By Catlord, 21 November 2018
Sagrada is a family game from Floodgate Games. The premise is that you and up to three other players (although there is an expansion for fifth and sixth players) are artisans competing to make the best stained glass window you can.
- In the basic core set, Sagrada includes
- 90d6 equally among five colors
- 4 player boards (and score markers)
- 12 double sided window layouts
- 12 Tool cards
- 10 Public Objective cards
- 5 Private Objective cards
- 24 Favor tokens
- Round Track / Scoreboard
- Dice bag
- Favor token bag
As always, plentiful dice are a plus – even if it is the stately d6 – and this addition to the collection contributes to a dream of going Scrooge McDuck in a vault of polyhedrons. A large dice bag is included, but necessary for play and a smaller bag which just seems to be handy for the favor tokens. The favor tokens are akin to clear fishbowl accents. Otherwise there is little to no cross utility unless the player boards can decorate something else.
Each player picks a window layout card, and determines which side to use. Each side has a difficulty in dots from 3-6 which determines the starting number of favor tokens. They then get a private objective, which gives them bonus points at the end based on the values of dice of a certain color. Then three public objectives and three tools are revealed. Public objectives are configurations of the dice that award points at the end of the game. They may be claimed any number of times that your window qualifies. Tools are ways to manipulate the drafted or placed dice to better suit your strategy.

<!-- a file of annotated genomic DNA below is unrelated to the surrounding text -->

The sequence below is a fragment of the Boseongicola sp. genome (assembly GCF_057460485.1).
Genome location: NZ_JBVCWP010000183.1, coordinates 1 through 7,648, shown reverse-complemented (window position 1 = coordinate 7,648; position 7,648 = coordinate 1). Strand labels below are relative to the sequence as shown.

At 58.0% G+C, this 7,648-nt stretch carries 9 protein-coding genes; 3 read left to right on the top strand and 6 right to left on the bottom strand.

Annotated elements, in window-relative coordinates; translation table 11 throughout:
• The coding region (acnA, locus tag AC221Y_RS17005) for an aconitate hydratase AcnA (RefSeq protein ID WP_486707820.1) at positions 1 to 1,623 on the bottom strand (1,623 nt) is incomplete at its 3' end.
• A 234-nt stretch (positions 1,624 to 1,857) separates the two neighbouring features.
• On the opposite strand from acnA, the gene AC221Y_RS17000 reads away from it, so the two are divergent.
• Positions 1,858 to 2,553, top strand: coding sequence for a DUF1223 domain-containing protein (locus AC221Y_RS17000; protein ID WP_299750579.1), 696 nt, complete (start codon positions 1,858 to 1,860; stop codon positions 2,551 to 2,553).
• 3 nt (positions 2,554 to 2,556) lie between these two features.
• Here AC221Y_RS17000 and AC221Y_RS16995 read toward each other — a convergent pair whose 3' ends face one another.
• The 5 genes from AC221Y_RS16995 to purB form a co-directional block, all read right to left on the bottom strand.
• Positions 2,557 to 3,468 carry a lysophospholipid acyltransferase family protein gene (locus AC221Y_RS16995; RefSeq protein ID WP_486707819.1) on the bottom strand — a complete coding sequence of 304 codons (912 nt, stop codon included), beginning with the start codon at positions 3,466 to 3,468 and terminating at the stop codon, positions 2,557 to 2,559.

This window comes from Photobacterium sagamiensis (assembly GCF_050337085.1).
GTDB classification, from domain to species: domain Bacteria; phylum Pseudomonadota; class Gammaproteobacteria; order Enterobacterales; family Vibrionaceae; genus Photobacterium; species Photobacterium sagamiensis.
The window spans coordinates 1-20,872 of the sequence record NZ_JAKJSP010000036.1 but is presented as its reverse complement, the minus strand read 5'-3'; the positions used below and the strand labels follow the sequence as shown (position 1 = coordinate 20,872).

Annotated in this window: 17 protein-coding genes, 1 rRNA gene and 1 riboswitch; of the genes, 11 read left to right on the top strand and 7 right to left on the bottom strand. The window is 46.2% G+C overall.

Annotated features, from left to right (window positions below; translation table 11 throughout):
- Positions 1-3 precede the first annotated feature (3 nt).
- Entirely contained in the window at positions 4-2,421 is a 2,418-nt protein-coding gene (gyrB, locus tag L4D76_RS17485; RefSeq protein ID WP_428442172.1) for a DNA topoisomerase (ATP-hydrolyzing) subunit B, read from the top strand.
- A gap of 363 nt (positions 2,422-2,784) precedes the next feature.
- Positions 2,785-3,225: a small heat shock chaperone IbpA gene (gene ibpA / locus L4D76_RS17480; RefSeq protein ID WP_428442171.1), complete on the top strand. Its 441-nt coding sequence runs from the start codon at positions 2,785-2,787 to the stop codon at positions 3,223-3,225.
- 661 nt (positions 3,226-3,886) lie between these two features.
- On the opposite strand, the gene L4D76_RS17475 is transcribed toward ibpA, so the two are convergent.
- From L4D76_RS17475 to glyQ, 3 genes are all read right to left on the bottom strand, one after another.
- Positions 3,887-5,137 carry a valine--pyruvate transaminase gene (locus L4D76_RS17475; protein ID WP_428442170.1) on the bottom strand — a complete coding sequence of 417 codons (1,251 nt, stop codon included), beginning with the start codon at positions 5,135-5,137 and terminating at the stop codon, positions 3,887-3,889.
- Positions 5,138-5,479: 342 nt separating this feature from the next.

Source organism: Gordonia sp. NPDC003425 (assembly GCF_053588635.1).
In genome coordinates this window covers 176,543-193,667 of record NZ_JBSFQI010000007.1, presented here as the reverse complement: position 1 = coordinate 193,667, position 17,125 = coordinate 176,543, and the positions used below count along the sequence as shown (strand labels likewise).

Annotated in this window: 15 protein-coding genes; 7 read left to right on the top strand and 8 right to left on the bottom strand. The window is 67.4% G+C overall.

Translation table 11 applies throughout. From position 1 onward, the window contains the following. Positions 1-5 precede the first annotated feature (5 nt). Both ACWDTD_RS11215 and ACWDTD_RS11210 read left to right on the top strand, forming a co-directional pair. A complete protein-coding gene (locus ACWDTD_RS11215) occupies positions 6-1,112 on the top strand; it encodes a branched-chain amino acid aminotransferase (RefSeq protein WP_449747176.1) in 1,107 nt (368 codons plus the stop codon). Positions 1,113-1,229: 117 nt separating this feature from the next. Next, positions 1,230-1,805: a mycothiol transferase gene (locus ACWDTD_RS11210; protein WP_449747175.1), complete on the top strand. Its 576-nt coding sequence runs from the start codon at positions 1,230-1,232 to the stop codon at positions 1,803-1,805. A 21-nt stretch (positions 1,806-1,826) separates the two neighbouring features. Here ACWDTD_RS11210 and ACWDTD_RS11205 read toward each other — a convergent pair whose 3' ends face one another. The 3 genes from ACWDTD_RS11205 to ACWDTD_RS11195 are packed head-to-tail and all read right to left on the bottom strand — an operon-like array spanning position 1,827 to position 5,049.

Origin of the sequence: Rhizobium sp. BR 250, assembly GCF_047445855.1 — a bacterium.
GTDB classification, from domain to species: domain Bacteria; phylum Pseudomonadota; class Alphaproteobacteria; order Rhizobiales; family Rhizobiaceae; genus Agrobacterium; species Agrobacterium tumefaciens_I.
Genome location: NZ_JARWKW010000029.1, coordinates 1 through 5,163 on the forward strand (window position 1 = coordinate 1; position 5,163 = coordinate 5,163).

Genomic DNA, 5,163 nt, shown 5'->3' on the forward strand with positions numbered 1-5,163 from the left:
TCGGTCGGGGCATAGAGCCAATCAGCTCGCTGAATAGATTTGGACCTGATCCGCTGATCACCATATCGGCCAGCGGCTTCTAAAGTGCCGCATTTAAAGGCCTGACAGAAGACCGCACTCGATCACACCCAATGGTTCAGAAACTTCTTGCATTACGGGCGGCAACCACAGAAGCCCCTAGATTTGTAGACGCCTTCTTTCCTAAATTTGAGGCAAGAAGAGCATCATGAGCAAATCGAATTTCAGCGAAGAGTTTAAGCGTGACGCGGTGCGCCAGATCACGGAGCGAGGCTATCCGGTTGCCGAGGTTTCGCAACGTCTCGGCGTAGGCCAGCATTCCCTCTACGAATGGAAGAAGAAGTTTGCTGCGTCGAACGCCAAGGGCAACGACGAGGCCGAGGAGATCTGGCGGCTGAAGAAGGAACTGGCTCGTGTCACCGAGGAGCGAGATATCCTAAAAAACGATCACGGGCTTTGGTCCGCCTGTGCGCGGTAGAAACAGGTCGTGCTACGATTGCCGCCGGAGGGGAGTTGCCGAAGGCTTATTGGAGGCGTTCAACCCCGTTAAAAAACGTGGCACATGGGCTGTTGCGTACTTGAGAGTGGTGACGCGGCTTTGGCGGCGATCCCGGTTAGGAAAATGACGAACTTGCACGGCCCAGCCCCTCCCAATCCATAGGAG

The game is played over ten rounds. Every round, one die is blindly pulled out of the bag as well as two more for every player (e.g. 5 dice for two players). They are then rolled for their values, which is called “drafting”. The first player then takes their turn. In any order, they may take one of the drafted dice (keeping its value), and/or use a tool by spending one of their remaining favor tokens. After that, the next player goes until the last and the turn order starts again in reverse which lets whomever went last go twice consecutively.
Placing a drafted dice has a few requirements. The Window Layout specifies what value or color may fill the square. White squares can have any die or value. The first drafted die must be placed on an edge or corner, and new dice must be placed next to an adjacent existing die. The real challenge is that a drafted die cannot be placed orthogonally (adjacent but not diagonal) to a die of the same color and value.
Tool cards allow you to rearrange or change your dice
Once all turns are done, the round concludes. One of the unused draft dice is placed on the “Round Track” to maintain the countdown. Any other unused dice are discarded. After Round 10, the Round Track is flipped and the scores are tallied.
Solo mode has a few changes. Four dice are drafted each round, there are only two public objectives, the player gets a second private objective, and they may select up to five tools (less tools is more difficult). There are no favor tokens in solo mode, instead there is a colored square on the tool. One of the draft dice matching that color must be placed on the tool to use it. This tool is no longer valid for the rest of the game. Otherwise play is the same. Two turns to a round, ten rounds to a game.